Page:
For most of the night, incumbent District Attorney Jeff Reisig appeared to be comfortably ahead of his surprisingly robust challenger. It was 59-40 after the early absentees were counted, but as the votes rolled in from Davis that gap closed.
By the time the precincts were in, the incumbent was still ahead, but it was a relatively narrow 54-46 lead, with just 2037 votes separated the two.
This one might not be over. We heard all day that voters in Davis had held their absentees and turned them in on Election Day. It may be that 2037 votes might be and probably are too much to overcome – but in a race that has defied conventional rules, who knows.
Dean Johansson announced late and entered the race short on money and experience as a politician, and faced an incumbent who had been first elected in 2006 and faced no opposition in 2010 or 2014.
While the money poured into Sacramento County backing Noah Phillips against incumbent Anne Marie Schubert, the incumbent declared victory early and led 64-36 as all precincts were reporting. Meanwhile, in Yolo County at last count, Mr. Johansson had raised around $70,000.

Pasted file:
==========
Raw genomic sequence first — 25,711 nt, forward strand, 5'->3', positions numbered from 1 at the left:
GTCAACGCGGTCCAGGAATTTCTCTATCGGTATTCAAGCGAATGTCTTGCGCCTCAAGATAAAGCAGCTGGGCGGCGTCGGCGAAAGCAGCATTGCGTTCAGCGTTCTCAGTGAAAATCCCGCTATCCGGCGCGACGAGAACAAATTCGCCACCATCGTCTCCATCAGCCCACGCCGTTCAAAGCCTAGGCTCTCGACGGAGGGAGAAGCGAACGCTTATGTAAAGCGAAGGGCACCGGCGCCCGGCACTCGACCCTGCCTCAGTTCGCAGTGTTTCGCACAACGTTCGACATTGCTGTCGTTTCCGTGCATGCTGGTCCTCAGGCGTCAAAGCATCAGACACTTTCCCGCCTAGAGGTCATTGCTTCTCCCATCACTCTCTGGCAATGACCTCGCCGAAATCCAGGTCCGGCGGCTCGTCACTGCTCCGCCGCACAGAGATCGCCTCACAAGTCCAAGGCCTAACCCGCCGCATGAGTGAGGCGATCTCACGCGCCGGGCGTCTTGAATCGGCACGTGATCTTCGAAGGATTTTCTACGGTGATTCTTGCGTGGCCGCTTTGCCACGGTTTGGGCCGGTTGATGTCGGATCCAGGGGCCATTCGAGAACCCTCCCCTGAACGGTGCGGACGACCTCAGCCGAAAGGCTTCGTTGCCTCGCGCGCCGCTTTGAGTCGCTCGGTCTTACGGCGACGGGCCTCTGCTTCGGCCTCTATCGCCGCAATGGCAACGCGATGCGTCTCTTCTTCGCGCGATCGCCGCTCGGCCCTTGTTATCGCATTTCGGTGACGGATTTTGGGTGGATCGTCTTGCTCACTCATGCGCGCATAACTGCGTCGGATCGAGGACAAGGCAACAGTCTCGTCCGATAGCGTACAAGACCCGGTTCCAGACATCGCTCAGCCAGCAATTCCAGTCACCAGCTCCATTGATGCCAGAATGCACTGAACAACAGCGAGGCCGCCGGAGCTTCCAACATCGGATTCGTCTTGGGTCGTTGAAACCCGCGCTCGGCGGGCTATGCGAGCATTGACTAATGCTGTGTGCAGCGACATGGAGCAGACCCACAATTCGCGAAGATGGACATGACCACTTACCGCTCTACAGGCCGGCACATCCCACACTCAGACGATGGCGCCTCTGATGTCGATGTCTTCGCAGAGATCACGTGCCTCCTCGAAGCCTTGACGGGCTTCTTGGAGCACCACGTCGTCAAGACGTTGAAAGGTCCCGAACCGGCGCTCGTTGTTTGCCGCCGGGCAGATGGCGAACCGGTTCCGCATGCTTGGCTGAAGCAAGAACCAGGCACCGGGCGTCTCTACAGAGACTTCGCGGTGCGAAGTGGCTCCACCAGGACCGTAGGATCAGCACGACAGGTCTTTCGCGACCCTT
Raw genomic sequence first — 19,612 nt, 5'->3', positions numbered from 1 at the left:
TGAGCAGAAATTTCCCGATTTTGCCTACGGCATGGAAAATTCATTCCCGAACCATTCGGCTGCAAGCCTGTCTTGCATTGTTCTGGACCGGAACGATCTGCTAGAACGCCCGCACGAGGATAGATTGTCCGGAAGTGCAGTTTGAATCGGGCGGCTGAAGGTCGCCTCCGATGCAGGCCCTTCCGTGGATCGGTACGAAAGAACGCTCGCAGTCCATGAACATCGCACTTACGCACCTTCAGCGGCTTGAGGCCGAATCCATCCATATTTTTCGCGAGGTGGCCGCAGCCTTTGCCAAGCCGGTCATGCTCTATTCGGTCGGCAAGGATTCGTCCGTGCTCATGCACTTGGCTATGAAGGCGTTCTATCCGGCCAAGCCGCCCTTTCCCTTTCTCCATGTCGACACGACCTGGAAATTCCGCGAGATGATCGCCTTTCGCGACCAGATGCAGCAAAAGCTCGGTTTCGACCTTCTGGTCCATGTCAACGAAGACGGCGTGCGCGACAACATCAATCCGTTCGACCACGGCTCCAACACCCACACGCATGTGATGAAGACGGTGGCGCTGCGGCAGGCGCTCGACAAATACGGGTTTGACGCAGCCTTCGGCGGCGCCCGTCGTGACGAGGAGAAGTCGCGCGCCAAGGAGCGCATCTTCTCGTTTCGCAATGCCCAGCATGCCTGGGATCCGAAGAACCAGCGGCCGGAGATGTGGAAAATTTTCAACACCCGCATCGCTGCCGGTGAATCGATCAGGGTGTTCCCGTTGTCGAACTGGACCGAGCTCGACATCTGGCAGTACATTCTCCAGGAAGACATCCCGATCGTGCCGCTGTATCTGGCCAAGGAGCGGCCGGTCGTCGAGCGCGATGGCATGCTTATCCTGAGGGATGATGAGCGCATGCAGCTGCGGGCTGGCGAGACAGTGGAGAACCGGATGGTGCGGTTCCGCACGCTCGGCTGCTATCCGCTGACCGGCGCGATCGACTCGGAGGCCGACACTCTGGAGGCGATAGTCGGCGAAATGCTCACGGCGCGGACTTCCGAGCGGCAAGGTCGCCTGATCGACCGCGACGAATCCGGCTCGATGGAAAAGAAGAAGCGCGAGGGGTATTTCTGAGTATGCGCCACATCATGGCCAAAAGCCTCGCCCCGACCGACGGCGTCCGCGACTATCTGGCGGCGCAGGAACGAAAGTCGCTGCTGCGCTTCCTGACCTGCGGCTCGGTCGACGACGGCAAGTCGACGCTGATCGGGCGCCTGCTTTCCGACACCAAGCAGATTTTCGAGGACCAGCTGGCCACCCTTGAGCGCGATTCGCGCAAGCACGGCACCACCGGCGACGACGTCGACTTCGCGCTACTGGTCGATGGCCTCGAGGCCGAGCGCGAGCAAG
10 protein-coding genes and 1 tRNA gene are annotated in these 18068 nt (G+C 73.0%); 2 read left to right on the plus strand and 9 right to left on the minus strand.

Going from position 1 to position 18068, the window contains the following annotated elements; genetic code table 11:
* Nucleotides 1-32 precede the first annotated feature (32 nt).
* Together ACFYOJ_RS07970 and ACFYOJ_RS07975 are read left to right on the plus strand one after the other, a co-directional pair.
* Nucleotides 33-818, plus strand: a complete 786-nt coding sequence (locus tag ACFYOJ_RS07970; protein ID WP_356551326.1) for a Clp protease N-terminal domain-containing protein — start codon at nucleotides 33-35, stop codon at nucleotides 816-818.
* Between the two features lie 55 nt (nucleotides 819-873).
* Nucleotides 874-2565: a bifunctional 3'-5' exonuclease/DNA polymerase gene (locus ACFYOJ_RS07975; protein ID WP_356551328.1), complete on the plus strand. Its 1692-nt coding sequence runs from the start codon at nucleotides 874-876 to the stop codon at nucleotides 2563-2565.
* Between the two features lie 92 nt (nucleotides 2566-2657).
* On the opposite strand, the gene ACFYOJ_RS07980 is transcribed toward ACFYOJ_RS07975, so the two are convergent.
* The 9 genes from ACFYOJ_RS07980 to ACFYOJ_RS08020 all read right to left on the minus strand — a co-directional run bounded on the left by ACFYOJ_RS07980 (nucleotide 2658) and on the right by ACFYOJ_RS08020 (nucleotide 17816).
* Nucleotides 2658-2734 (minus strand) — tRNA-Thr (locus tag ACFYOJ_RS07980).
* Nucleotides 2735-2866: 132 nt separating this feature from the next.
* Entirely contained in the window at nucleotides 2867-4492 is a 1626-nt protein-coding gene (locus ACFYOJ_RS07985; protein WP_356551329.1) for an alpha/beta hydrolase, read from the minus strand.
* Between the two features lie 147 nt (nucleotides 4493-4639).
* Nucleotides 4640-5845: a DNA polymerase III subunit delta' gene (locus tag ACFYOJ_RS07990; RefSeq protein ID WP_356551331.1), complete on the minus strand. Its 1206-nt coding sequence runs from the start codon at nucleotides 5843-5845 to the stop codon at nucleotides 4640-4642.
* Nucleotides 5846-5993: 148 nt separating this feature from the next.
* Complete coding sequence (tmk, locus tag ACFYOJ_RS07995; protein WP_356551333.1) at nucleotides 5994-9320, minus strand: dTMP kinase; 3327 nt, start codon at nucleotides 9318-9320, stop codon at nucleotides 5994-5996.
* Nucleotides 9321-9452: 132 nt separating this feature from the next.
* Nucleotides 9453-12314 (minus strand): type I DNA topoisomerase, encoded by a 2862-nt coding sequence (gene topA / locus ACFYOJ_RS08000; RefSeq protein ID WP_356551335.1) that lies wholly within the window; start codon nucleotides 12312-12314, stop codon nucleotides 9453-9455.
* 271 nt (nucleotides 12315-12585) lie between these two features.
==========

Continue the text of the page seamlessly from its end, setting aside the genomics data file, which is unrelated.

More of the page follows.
As Campaign Manager Natalie Wormeli told the Vanguard a few days ago, “Our great resource (was) all of our volunteers. We have over 500 volunteers, 75 people canvassing.”
She added, “The cool thing is it’s been very natural getting more volunteers. When people hear a message they join us. The campaign is built upon itself.
“Dean is always referring to it as the people’s campaign and that’s what it’s truly turned out to be,” she said.
In an article Monday in the Huffington Post they noted, “Reisig, who has not faced an opponent since first running for the office more than a decade ago, has enacted some reforms while in office, notably a community court that aims to help keep low-level offenders out of the criminal justice system and has been called “progressive enough” by the Sacramento Bee editorial board.”
But the article points out: “Reisig has been criticized for not doing enough to reduce the racial disparities of charges and incarceration in Yolo County.”
Mr. Johansson, running on a broad reform platform, “has won the endorsement of the local Democratic Party, has pledged to support diversion programs for youth offenders to help keep them out of the criminal justice system, end practices that criminalize poverty, mental illness and substance abuse, and stop seeking the death penalty in the county’s cases. “
The Vanguard will have more on this race and reactions from Mr. Johansson and the campaign as it becomes available.
—David M. Greenwald reporting